We were stuck in traffic, and horns began blasting near the vegetable market in Old Jenin. “This is an Arabic tradition,” Walid said, laughing. “I was in Japan for six years” – working on his PhD and raising a family with his wife, Jameleh. “Fadikon” was born there and holds a Japanese passport. “In Japan we don’t use the horn. Not once in six years. Everything is going smoothly. No noise. Nobody steps in the street. When I came back here, in one day, I used it thousands of times!”
We rounded a corner as the muezzin was giving his call to prayer. Walid’s family is among only 400 Christians in Jenin, a town (and refugee camp) of more than 50,000. But he said the distinctions between Muslims and Christians are “meaningless, here in Jenin.” As a Christian schoolboy, Walid was not required to take Islamic studies as other students were. “But my dad emphasized that we should take these courses because we should know about our neighbors. It gives you more to understand the others. In general we don’t have any problems as Christians. We respect each other.”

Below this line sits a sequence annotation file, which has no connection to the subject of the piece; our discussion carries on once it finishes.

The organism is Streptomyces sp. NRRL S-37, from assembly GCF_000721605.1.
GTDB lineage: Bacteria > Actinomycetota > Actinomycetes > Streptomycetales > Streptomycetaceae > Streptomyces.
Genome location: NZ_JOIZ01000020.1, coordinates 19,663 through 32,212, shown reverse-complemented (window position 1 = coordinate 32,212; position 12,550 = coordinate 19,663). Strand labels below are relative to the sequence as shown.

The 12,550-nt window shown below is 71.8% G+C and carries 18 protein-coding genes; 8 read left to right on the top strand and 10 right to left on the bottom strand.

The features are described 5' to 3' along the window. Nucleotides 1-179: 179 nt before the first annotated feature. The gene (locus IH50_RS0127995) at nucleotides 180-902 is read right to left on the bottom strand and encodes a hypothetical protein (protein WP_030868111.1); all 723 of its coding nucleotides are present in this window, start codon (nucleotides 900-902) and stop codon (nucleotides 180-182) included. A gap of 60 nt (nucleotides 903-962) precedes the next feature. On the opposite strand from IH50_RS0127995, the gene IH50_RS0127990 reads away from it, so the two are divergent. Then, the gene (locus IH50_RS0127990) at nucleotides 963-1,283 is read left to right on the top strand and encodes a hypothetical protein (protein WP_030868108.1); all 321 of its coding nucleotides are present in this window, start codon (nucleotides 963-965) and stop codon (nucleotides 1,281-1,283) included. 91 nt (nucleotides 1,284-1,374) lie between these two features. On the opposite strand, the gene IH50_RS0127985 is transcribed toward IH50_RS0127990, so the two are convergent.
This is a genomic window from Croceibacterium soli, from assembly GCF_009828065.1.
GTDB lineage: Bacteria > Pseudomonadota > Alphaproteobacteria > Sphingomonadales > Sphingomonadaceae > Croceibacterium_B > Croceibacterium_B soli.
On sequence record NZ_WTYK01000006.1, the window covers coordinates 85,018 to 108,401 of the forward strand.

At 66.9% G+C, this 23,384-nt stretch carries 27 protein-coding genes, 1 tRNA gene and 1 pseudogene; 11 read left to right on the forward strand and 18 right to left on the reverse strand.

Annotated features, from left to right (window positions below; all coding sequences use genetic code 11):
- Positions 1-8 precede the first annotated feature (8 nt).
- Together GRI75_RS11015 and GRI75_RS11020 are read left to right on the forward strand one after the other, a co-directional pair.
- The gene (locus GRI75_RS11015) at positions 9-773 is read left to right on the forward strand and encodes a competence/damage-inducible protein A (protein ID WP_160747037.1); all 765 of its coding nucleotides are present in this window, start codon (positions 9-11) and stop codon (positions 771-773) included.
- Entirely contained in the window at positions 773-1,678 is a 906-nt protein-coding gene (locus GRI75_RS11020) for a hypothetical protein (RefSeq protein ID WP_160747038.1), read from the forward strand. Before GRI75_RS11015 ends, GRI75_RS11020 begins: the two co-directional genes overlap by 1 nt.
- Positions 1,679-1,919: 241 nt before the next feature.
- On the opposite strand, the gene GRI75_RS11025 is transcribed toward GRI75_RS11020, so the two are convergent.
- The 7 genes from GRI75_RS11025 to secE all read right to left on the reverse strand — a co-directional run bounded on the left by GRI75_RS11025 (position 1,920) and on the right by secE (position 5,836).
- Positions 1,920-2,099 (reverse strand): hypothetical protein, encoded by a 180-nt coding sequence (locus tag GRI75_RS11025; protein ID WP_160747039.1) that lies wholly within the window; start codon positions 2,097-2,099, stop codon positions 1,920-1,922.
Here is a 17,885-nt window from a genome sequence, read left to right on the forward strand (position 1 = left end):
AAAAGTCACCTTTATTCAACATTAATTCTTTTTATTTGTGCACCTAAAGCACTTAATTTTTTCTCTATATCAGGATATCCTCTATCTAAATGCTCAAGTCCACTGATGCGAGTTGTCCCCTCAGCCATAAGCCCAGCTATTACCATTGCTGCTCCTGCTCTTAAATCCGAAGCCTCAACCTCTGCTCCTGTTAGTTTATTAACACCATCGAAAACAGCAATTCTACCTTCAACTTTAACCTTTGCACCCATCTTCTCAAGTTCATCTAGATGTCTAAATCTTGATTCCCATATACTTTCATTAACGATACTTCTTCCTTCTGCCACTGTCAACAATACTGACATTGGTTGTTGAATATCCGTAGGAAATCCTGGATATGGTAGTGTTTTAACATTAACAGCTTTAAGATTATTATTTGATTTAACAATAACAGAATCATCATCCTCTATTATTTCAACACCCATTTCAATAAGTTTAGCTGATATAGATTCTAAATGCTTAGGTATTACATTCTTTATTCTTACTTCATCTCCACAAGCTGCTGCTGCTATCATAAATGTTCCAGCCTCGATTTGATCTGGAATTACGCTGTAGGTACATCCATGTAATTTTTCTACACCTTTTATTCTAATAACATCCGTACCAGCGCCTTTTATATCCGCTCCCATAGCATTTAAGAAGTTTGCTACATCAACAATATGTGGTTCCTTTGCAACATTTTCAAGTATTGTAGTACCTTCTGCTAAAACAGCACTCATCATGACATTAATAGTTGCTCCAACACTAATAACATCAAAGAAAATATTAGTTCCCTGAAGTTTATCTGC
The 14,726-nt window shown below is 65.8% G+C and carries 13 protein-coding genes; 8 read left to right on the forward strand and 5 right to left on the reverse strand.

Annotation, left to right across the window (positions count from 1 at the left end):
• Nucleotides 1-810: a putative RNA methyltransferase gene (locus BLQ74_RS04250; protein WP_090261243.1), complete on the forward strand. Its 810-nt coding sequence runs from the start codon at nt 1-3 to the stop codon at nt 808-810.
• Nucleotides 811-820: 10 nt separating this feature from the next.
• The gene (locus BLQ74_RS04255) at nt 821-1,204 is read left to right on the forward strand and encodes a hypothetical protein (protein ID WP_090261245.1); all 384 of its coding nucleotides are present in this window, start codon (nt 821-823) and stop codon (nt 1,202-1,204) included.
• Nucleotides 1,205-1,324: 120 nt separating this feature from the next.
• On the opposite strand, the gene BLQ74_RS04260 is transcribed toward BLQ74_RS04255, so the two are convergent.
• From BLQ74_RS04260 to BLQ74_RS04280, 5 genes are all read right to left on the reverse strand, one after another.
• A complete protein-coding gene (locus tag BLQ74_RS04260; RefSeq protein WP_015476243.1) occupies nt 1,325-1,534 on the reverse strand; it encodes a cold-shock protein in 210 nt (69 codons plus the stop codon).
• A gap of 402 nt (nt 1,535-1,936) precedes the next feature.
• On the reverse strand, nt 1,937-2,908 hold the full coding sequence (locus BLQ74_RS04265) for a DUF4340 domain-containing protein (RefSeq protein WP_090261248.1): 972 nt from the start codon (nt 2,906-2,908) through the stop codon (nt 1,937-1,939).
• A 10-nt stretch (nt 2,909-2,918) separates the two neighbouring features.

Now we arrived at the house, and Walid ran in to retrieve his camera, where he’s stored hundreds of close-ups of migratory and local birds: Jays, robins, blackbirds, buzzards, owls; Turtle Dove, Palm Dove, Syrian Woodpecker, Yellow-vented Bulbul, Black Redstart, Stonechat, Chucker, Short-toed Eagle. “This is the white-chested kingfisher,” he said upon returning to the car, showing me the little screen on his Fuji. The bird sat on an electrical wire, a large lizard dangling from its beak. “And I was watching him enter the nest and give it to the babies.”
“This is the Palestine Sunbird [Nectarina osea]. It’s black, but after the sunrise, it will become more blue, sometimes green, depending on the reflection of the light. It’s in an olive tree next to my house.”
He clicks forward. “And this is the white dove, migratory – it comes to Palestine in springtime.” The picture shows two doves together. “You know that if one of the couple dies, it will not marry again? It will spend all the life with one – they are not changing couples every year, like other birds.”